Research for the single parent organisation Gingerbread found that moving to the Universal Credit, a new system of a one-off monthly payment, will affect working parents.
The plan is for Universal Credit to replace income-based Jobseeker's Allowance, income-related Employment and Support Allowance, Income Support, Child Tax Credits, Working Tax Credits and Housing Benefit with just one credit, with the aim of ensuring claimants are always better-off taking work.
Gingerbread said its research showed those taking part-time jobs would be slightly better off, but if they worked more than 20 hours they would struggle to make employment pay.
Glasgow South West MP Ian Davidson said the research showed the planned changes would not benefit people who want to work.
Of the seven Glasgow parliamentary constituencies the number of single parents is well above the national average.
Glasgow East has the highest in Scotland at 47%, with Central on 45% and North West 43%.
South West and South each has 39%, while Glasgow North has 36% and North East 31%.
The study says the average income of a single parent will be £3.43 a week lower under Universal Credit, while for all families it will increase by £2.16. Single parents on the lowest incomes will lose out by more than £5 a week.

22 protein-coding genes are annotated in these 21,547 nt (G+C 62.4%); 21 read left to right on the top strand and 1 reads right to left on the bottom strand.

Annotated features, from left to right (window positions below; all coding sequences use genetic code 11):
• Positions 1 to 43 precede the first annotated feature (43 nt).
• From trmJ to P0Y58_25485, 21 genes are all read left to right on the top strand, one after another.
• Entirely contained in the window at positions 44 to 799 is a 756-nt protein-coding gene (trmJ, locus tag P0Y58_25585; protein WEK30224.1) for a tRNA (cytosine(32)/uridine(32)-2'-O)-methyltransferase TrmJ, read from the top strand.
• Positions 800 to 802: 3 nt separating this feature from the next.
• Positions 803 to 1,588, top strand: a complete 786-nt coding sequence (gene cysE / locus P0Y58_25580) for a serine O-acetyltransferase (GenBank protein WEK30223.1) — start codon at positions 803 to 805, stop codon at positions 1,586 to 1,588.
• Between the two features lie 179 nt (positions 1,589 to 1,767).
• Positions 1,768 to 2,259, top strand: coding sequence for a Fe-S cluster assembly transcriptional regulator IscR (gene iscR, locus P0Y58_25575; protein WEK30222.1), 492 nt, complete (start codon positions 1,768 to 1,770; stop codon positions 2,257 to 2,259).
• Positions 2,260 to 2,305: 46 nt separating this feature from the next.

Middle income earners will lose less, while those at the higher end will lose more (£6.61) due to changes that will see the removal of child benefit.
According to the research, non-working single parents will also have lower incomes following the changes.
Gingerbread says the research shows the claim that reforms will make work pay are not true.
Chief executive Fiona Weir said: "It's worrying to see that single parents will, on average, be worse off under Universal Credit than they are now. In the current difficult economic climate any new reform to the system must make lives better for families, not worse".
Mr Davidson said: "These findings about the impact on single parents should be a wake-up call for the Government.
"Single parents in my constituency tell me they do want appropriate work that pays, but that they are often confounded by a system that does not meet their particular needs.
"Whilst the Prime Minister tells us it is great news the workforce is increasingly flexible, there is a serious risk people who have fixed commitments to work around, such as single parents, are being put in an impossible situation."
The Credit is due to be fully operational by 2017 and has been trialled in some areas of England, but has not started in Scotland.
A DWP spokesperson said: "Universal Credit will make 3m households better off and lone parents will on average gain £5 a month.
"Around 500,000 working lone parents will see a greater incentive to increase their working hours and for the first time they will be able to have help with childcare even when they are working for just a few hours."